The following tips are for Acrobat XI. Many of them also work in older versions of Acrobat, though the locations and names of specific menu items may be different.
Direct mail is still one of the more popular and successful methods of marketing for many companies. It puts your product or service in the hands of consumers where, hopefully, they read it and keep it on the kitchen table for a while—increasing the chance that the consumer acts on it.
With so much competition in the consumer’s mailbox, you have to design the piece for clear readability and quick communication of your message. Tell the reader too much and you risk them not reading the entire piece. Don’t tell them enough and they lose interest and toss it in the bin.
Rather than go into all the best practices of designing direct mail, I thought I would share my thoughts on a direct mail piece I received recently.
I know. You’re probably thinking “just type the page number in the Print dialog box.” But that only works when your pages are numbered in the default method where page one is actually the first page in the document. This isn’t always the case. Many times, you’ll have a multi-page document where you’ve used the Numbering & Section Options in the Pages panel and the page numbering doesn’t start until (for example) page six—to accommodate a cover page, table of contents and intro pages.
So if page one is actually the sixth page in your Adobe InDesign document, and that’s the page you want to print, you can’t just print page one, because that would actually print the first page of the document—which in this case is the cover page.
To print the specific page that is numbered page one (the sixth page in this example), you have to print the Absolute Page Number. To do this, simply add a + (Plus) symbol to the absolute page number in your document (in this case, 6) as seen in the image above.
I’m always on the lookout for stock photography resources, and I tend to bookmark any stock photo site that shows any potential. But let’s be honest, client budgets aren’t what they used to be. Sites like Getty and Masterfile are just too expensive. At the other end, ThinkStock, Shutterstock and iStockPhoto are affordable but have a rather poor selection of images for high-end advertising use; they’re overloaded with cliché images with poor cropping and mediocre subject matter.
Enter Stocksy, a curated royalty free stock photo site run by the photographers themselves. By curated I mean that you can’t simply submit photos for inclusion on the site like you can at other sites. You have to be invited by the photographers that run the site. This ensures high-quality images, not high volume. (more…)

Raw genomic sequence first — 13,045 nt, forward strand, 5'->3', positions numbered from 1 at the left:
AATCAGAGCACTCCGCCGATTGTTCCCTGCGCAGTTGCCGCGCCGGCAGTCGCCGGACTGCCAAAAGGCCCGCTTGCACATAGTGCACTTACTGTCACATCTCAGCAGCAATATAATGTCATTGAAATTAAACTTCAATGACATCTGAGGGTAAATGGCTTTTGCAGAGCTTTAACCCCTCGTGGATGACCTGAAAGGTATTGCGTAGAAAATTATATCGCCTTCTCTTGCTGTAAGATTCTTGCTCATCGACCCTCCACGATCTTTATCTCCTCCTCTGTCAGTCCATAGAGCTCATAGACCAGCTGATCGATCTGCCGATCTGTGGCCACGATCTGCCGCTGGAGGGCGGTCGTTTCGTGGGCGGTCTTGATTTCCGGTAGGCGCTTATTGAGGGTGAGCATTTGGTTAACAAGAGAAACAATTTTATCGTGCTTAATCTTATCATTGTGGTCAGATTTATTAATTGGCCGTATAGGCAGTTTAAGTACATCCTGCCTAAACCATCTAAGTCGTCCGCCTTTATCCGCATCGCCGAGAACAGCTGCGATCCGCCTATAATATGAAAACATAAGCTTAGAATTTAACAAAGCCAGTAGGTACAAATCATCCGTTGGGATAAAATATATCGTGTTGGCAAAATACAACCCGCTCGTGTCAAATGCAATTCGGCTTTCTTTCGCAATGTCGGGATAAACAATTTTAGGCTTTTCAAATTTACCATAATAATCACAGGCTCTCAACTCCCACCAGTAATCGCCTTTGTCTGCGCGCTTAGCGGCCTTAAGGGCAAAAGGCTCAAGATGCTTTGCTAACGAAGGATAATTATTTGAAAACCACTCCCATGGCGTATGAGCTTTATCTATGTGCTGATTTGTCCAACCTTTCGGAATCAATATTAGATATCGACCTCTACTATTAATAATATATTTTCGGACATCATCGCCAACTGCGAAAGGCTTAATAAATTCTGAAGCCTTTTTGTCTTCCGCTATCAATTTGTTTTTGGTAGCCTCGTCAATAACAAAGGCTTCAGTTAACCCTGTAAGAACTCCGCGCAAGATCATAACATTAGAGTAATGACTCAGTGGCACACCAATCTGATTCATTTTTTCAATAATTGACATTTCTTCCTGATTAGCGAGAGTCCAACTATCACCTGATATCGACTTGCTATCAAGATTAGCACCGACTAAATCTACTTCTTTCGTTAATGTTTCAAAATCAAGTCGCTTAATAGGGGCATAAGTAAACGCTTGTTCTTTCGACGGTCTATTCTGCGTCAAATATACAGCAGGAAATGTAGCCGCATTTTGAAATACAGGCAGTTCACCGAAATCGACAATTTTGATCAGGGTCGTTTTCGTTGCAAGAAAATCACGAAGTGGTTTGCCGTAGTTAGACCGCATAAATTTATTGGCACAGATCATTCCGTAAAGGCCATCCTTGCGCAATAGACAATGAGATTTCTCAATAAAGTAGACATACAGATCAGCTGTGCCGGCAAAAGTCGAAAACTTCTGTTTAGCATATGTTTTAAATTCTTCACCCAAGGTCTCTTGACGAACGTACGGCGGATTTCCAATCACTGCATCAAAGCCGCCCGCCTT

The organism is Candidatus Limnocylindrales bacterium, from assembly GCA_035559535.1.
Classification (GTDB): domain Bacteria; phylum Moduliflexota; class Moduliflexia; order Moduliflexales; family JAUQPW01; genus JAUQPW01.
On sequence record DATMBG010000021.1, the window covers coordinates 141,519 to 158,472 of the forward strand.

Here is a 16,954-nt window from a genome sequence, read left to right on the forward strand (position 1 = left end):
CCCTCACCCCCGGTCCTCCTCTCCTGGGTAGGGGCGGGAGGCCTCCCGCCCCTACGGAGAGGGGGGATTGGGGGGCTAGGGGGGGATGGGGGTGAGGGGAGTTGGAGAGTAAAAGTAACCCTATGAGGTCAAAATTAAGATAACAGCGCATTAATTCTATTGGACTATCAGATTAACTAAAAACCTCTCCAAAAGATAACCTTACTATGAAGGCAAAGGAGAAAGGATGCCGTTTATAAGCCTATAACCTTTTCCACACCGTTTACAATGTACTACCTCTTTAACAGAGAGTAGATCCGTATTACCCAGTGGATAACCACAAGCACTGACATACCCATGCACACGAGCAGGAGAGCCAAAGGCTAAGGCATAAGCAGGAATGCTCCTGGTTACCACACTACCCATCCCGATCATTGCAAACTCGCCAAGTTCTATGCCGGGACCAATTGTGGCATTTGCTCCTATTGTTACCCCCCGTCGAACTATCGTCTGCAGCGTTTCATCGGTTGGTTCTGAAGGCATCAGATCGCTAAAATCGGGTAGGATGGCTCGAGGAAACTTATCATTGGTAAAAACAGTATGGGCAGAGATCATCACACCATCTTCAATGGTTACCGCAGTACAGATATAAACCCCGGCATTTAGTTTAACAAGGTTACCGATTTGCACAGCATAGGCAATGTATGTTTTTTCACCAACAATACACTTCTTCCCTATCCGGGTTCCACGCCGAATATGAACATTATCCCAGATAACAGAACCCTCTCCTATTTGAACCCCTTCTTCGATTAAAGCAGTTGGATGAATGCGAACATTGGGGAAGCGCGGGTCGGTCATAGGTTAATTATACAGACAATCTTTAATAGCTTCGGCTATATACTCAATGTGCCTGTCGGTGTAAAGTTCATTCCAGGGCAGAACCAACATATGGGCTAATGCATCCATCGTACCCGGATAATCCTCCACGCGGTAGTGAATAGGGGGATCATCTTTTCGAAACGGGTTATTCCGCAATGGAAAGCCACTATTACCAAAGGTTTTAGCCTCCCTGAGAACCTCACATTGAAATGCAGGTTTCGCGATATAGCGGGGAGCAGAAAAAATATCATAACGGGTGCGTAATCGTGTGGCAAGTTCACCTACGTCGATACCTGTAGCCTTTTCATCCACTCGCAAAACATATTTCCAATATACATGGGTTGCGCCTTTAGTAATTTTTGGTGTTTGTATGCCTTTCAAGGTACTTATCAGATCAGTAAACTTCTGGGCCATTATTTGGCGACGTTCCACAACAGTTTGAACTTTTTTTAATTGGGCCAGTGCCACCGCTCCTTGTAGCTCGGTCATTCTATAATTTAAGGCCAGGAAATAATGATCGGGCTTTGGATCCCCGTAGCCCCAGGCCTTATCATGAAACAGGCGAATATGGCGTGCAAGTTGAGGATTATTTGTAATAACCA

ClawMenu is one of those apps that you see and just want to give it a try. It offers you a way to supplement the Mac’s Finder with it’s own system for navigating your files and folders.
It’s a bit difficult to explain, but basically it puts an overlay window on top of OS X’s Finder for basic navigation. It offers a shortcuts bar across the top and bottom of the overlay, and offers one-click opening of files and folders.
At $7.99, ClawMenu isn’t going to appeal to everyone, as it’s not really something you “can’t live without.” But it may appeal to some users, and there is a 7-day demo available, so I thought I would share it.
Sometimes I just don’t want to listen to music. I just want some nice ambient sound to wash over me while I’m working. I’ve reviewed Elsewhere for the Mac previously, a free app for OS X which lives in your menubar and provides three ambient sounds, plus rain (with an in-app purchase).
Today I point you to two more great apps, both free, that provide ambient sounds (white noise) to OS X.
Relax Melodies brings 48 individual ambient sounds which you can overlay on top of each other to create the perfect background sounds to suit your style. Relax Melodies Seasons offers 33 sounds, including 8 Christmas-specific sounds like bells, fireplace, and popular Christmas tunes.
Both apps offer to add up to 100 sounds or more with an in-app purchase, but the built-in sounds are pretty darn good on their own. Both apps allow you to combine sounds and adjust the volume of those sounds independently. You can also save your favorite settings in both apps, but I prefer to explore new combinations every time I use the apps. And finally, you can set alarms and timers with both apps.
I love both these apps, though the regular Relax Melodies app is probably more than enough for most users. If I have one complaint about either of these apps, it’s that neither offers a way to hide the interface and the Dock icon and work only as a menubar app the way Elsewhere does. Still, both can help you relax during a busy day designing the next great ad, or writing the great American novel!